20. 27. Mobile games <ul><li>Portability - can take the computer to different sites and move around within a location </li></ul><ul><li>Social interactivity - can exchange data and collaborate with other people face to face </li></ul><ul><li>Context sensitivity - can gather data unique to the current location, environment, and time, including both real and simulated data </li></ul><ul><li>Connectivity - can connect handhelds to data collection devices, other handhelds, and to a common network that creates a true shared environment </li></ul><ul><li>Individuality - can provide unique scaffolding that is customized to the individual's path of investigation. </li></ul><ul><li>Klopfer (Jenkins 2008) </li></ul>
    21. 28. Design challenges <ul><li>Beyond “chocolate covered broccoli” (Bruckman 1999) </li></ul><ul><li>Problem 1: Contradiction between playing the game and learning </li></ul><ul><li>Problem 2: There can be too much interactivity with a game and not enough reflection </li></ul><ul><li>Learning happens through social interaction – how to achieve this? </li></ul>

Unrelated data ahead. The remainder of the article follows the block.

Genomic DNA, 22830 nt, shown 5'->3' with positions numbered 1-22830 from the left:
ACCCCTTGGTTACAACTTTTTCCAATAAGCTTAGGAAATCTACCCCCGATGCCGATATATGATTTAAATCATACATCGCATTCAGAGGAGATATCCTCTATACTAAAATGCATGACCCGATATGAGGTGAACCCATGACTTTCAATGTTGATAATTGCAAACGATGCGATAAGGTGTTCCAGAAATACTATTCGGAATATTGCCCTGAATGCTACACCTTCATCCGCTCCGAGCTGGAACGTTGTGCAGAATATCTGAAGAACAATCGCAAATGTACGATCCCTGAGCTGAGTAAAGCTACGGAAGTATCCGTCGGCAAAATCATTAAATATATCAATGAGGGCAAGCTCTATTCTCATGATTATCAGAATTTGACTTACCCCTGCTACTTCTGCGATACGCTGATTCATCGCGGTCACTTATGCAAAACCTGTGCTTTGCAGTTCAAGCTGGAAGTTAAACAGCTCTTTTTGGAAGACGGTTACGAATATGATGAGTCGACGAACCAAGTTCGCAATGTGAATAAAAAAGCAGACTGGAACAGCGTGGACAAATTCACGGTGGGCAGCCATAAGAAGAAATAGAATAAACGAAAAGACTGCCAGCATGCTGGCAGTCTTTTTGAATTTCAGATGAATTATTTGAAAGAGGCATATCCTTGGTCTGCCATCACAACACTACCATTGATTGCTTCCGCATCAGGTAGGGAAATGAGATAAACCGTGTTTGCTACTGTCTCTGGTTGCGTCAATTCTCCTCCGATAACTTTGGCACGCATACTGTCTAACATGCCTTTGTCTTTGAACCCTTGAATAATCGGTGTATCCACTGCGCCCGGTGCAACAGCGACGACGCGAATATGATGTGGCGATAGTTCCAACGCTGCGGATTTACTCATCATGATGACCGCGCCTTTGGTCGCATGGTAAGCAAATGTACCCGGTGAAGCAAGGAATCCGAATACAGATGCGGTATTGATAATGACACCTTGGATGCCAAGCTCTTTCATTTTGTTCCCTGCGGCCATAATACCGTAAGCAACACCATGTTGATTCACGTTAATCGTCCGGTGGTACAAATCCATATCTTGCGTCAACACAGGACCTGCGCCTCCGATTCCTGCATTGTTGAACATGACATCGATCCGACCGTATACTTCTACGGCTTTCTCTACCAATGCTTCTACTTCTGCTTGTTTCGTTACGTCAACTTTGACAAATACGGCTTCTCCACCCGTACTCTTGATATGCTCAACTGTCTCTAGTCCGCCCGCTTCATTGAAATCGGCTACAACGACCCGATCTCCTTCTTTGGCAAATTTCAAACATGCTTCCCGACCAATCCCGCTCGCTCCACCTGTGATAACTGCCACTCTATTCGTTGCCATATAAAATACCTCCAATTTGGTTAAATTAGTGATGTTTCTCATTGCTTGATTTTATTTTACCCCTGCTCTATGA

22. 29. Disclaimer <ul><li>No panacea </li></ul><ul><li>Violent / stereotypical / misogynistic </li></ul><ul><li>Teachers: Play is not work </li></ul><ul><li>Gaming is not for everyone (is anything?) </li></ul><ul><li>“ Competing” against commercial games </li></ul><ul><li>Still an emergent field </li></ul><ul><li>New theories of learning </li></ul><ul><li>Difficult to assess </li></ul>
    23. 30. Opportunities <ul><li>Open and new area in SA (in Africa) </li></ul><ul><li>Mobile games </li></ul><ul><li>Interactive fiction game on MXit </li></ul>
    24. 31. Thank you <ul><li>Steve Vosloo </li></ul><ul><li>[email_address] </li></ul><ul><li> </li></ul><ul><li> </li></ul><ul><li>References </li></ul><ul><li> </li></ul>